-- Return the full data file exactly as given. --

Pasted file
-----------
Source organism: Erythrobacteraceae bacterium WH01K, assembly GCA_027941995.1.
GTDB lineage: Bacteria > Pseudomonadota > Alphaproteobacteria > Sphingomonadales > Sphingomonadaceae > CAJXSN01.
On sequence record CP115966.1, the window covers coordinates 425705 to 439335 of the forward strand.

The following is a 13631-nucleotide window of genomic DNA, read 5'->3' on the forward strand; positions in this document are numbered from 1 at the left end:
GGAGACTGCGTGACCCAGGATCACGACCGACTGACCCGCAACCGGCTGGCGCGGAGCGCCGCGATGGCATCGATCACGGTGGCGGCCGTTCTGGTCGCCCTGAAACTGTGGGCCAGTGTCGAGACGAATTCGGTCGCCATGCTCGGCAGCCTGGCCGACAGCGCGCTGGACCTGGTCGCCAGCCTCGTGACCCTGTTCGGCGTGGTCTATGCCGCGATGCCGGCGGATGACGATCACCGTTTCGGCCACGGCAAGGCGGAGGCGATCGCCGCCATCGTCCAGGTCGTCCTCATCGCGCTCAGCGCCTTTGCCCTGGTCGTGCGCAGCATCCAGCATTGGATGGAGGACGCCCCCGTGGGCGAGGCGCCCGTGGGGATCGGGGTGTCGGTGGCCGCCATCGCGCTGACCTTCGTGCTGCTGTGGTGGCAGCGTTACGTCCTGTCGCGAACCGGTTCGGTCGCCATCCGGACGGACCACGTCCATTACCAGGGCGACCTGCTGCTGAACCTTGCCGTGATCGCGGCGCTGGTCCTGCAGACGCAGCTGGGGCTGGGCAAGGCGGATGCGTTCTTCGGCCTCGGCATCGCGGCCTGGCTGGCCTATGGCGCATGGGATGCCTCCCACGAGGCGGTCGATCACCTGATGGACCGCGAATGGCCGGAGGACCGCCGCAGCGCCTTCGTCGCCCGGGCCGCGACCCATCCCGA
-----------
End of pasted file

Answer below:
Source organism: Erythrobacteraceae bacterium WH01K, assembly GCA_027941995.1.
GTDB lineage: Bacteria > Pseudomonadota > Alphaproteobacteria > Sphingomonadales > Sphingomonadaceae > CAJXSN01.
On sequence record CP115966.1, the window covers coordinates 425705 to 439335 of the forward strand.

The following is a 13631-nucleotide window of genomic DNA, read 5'->3' on the forward strand; positions in this document are numbered from 1 at the left end:
GGAGACTGCGTGACCCAGGATCACGACCGACTGACCCGCAACCGGCTGGCGCGGAGCGCCGCGATGGCATCGATCACGGTGGCGGCCGTTCTGGTCGCCCTGAAACTGTGGGCCAGTGTCGAGACGAATTCGGTCGCCATGCTCGGCAGCCTGGCCGACAGCGCGCTGGACCTGGTCGCCAGCCTCGTGACCCTGTTCGGCGTGGTCTATGCCGCGATGCCGGCGGATGACGATCACCGTTTCGGCCACGGCAAGGCGGAGGCGATCGCCGCCATCGTCCAGGTCGTCCTCATCGCGCTCAGCGCCTTTGCCCTGGTCGTGCGCAGCATCCAGCATTGGATGGAGGACGCCCCCGTGGGCGAGGCGCCCGTGGGGATCGGGGTGTCGGTGGCCGCCATCGCGCTGACCTTCGTGCTGCTGTGGTGGCAGCGTTACGTCCTGTCGCGAACCGGTTCGGTCGCCATCCGGACGGACCACGTCCATTACCAGGGCGACCTGCTGCTGAACCTTGCCGTGATCGCGGCGCTGGTCCTGCAGACGCAGCTGGGGCTGGGCAAGGCGGATGCGTTCTTCGGCCTCGGCATCGCGGCCTGGCTGGCCTATGGCGCATGGGATGCCTCCCACGAGGCGGTCGATCACCTGATGGACCGCGAATGGCCGGAGGACCGCCGCAGCGCCTTCGTCGCCCGGGCCGCGACCCATCCCGA